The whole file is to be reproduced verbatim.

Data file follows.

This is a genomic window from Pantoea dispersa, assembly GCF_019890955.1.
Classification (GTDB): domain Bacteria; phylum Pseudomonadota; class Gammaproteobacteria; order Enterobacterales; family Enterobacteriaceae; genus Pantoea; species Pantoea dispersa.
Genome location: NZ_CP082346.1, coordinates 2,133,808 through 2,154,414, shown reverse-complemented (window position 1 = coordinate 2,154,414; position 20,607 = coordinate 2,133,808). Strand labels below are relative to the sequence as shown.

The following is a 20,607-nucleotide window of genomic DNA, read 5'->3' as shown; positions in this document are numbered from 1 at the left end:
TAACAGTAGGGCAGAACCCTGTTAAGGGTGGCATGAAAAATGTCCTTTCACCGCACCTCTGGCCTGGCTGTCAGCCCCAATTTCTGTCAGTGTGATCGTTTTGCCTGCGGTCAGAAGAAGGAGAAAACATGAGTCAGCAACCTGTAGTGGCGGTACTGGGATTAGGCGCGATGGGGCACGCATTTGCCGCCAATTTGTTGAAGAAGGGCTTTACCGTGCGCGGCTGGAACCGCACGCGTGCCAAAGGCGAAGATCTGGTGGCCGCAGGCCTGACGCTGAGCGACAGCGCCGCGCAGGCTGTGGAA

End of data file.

This is a genomic window from Pantoea dispersa, assembly GCF_019890955.1.
Classification (GTDB): domain Bacteria; phylum Pseudomonadota; class Gammaproteobacteria; order Enterobacterales; family Enterobacteriaceae; genus Pantoea; species Pantoea dispersa.
Genome location: NZ_CP082346.1, coordinates 2,133,808 through 2,154,414, shown reverse-complemented (window position 1 = coordinate 2,154,414; position 20,607 = coordinate 2,133,808). Strand labels below are relative to the sequence as shown.

The following is a 20,607-nucleotide window of genomic DNA, read 5'->3' as shown; positions in this document are numbered from 1 at the left end:
TAACAGTAGGGCAGAACCCTGTTAAGGGTGGCATGAAAAATGTCCTTTCACCGCACCTCTGGCCTGGCTGTCAGCCCCAATTTCTGTCAGTGTGATCGTTTTGCCTGCGGTCAGAAGAAGGAGAAAACATGAGTCAGCAACCTGTAGTGGCGGTACTGGGATTAGGCGCGATGGGGCACGCATTTGCCGCCAATTTGTTGAAGAAGGGCTTTACCGTGCGCGGCTGGAACCGCACGCGTGCCAAAGGCGAAGATCTGGTGGCCGCAGGCCTGACGCTGAGCGACAGCGCCGCGCAGGCTGTGGAA